On Tuesday, New York City released more than 1.46 million coronavirus antibody test results, the largest number to date, providing more evidence of how the virus penetrated deeply into some lower-income communities while passing more lightly across affluent parts of the city.
Elsewhere in the United States:
In Puerto Rico, where cases have been trending upward, Gov. Wanda Vázquez said she was imposing a lockdown that will apply on Sundays through Sept. 11, the latest in a series of escalating restrictions meant to keep people at home and not socializing with friends or family. Violators of the island’s mask order will be subject to a $100 fine. A nightly curfew remains in effect. Under the new Sunday order, Puerto Ricans will be allowed to leave their homes that day for only a handful of reasons, like going to grocery stores, pharmacies or hospitals, or working in essential services. Alcohol sales will be banned and beaches closed. Though houses of worship will be allowed to remain open at 25 percent capacity, Ms. Vázquez urged that religious services be held online.
Apple reached $2 trillion in value, with half added in the past 21 weeks, while the global economy shrank faster than ever amid the pandemic.
The 4,600 midshipmen, or students, at the U.S. Naval Academy in Annapolis, Md., began a mix of online and in-person classes on Wednesday, but not all of them will be on campus right away. About 500 students will be housed off campus because dormitory space has been set aside for those who may need to quarantine. The U.S. Military Academy at West Point, N.Y., which has more space, allowed all its cadets to be on campus when classes began Monday.
The University of Notre Dame in Indiana, which moved to online instruction after a surge of cases, said Wednesday that it was pausing football practice for at least a day “in an abundance of caution.” The announcement came less than a day after Notre Dame said that athletic activities would continue during the university’s two-week run of remote learning. The football team is scheduled to begin its season on Sept. 12.
Nevada reported on Wednesday that were 32 new deaths, a single-day record for the state.
U.S. health officials announce nationwide sewage testing for the virus.
Federal health officials announced a nationwide plan on Monday to begin testing sewage for the virus, as a potential measure of where the virus is spreading and at what rate. Infected people can pass the virus in their feces, and scientists are able to detect its levels in samples of wastewater from local sewage treatment centers.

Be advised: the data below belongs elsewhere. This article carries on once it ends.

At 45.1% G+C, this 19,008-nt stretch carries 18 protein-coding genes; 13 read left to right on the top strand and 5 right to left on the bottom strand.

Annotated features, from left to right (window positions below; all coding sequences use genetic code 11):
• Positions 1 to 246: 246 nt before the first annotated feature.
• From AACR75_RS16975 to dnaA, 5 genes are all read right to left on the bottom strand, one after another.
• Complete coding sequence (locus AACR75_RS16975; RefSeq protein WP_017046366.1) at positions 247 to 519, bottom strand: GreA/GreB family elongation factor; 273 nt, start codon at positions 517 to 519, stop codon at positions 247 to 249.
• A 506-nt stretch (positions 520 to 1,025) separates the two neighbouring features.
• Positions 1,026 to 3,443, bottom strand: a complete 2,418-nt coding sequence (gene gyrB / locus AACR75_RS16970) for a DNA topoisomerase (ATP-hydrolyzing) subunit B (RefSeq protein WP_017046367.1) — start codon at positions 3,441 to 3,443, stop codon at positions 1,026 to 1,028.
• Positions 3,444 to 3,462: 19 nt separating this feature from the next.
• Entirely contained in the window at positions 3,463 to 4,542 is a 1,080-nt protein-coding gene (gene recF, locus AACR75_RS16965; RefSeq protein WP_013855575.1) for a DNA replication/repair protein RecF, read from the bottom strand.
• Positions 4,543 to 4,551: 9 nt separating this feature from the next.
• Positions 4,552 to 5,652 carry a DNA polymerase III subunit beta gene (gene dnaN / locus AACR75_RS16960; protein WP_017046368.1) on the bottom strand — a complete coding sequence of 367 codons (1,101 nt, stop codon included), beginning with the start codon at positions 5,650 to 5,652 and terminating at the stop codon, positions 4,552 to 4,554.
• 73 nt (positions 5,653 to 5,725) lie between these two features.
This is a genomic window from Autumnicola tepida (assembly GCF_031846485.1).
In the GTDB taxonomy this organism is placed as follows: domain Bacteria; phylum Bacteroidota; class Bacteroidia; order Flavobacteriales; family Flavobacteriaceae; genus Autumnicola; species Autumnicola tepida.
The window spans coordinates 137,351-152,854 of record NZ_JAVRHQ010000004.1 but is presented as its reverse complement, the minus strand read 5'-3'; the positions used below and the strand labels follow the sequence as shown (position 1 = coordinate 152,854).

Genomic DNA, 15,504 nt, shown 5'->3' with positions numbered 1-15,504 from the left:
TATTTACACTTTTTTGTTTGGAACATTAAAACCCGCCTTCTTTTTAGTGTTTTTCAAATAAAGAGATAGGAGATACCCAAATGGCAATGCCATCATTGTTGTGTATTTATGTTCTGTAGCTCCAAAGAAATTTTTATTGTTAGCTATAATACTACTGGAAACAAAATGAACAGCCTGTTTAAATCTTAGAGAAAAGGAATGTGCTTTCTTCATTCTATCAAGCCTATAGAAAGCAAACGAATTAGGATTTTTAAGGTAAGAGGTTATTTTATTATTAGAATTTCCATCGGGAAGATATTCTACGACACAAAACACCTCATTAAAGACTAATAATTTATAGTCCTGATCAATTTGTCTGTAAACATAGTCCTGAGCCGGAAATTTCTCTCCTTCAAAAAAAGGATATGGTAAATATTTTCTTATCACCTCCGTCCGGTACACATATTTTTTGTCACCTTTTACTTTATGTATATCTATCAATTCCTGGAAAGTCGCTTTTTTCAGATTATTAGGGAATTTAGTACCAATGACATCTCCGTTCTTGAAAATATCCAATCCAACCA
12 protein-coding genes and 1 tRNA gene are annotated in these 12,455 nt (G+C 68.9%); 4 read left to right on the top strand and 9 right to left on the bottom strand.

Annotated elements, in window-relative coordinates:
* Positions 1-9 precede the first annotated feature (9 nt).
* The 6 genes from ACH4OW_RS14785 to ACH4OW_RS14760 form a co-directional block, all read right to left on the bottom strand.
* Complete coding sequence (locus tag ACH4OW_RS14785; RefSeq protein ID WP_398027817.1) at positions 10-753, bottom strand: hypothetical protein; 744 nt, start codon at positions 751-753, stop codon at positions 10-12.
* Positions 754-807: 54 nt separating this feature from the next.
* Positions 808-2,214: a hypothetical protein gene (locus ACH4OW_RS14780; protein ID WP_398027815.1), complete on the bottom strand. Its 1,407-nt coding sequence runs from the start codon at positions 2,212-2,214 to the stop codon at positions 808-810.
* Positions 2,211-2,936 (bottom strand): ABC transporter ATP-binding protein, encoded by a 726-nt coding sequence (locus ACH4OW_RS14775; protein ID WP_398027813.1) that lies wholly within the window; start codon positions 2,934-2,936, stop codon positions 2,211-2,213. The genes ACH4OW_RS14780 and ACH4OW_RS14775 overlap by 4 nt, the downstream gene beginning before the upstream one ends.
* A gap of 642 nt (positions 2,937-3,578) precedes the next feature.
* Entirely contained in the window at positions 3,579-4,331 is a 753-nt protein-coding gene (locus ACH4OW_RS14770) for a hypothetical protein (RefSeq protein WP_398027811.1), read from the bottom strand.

In a statement, the Centers for Disease Control and Prevention said that it “is currently developing a portal for state, tribal, local, and territorial health departments to submit wastewater testing data into a national database for use in summarizing and interpreting data for public health action.” The program is intended to complement other measures, like clinical testing, not to replace them, the statement read.
Public health workers have analyzed sewage to track other viral outbreaks, like polio, for decades. The technology has advanced to a stage where it can estimate levels of the virus, providing a rough read on the prevalence of infections in an entire community.
The new initiative came days after New York’s governor announced a $500,000 wastewater testing pilot that would begin with samples from Albany, Newburgh and Buffalo, as well as from Onondaga County. On Tuesday, New York City’s mayor said that the city was eager to participate as the program expanded.
“The city is especially well positioned to use this technology because of our infrastructure,” he said.
Reporting was contributed by Sarah Almukhtar, Peter Baker, Alan Blinder, Alexander Burns, Benedict Carey, Choe Sang-Hun, Lynsey Chutel, Emily Cochrane, Nick Corasaniti, Thomas Erdbrink, Richard Fausset, Luis Ferré-Sadurní, Sheri Fink, Jacey Fortin, Katie Glueck, Joseph Goldstein, Jason Gutierrez, Anemona Hartocollis, Isayen Herrera, John Ismay, Mike Ives, Jennifer Jett, Anatoly Kurmanaev, Sharon LaFraniere, Apoorva Mandavilli, Alex Marshall, Jonathan Martin, Patricia Mazzei, Claire Cain Miller, Adam Nagourney, Jack Nicas, Elisabetta Povoledo, Frances Robles, Anna Schaverien, Christopher F. Schuetze, Eliza Shapiro, Jeanna Smialek, Sheryl Gay Stolberg, Eileen Sullivan, Jim Tankersley, Sheyla Urdaneta, Noah Weiland and Elaine Yu.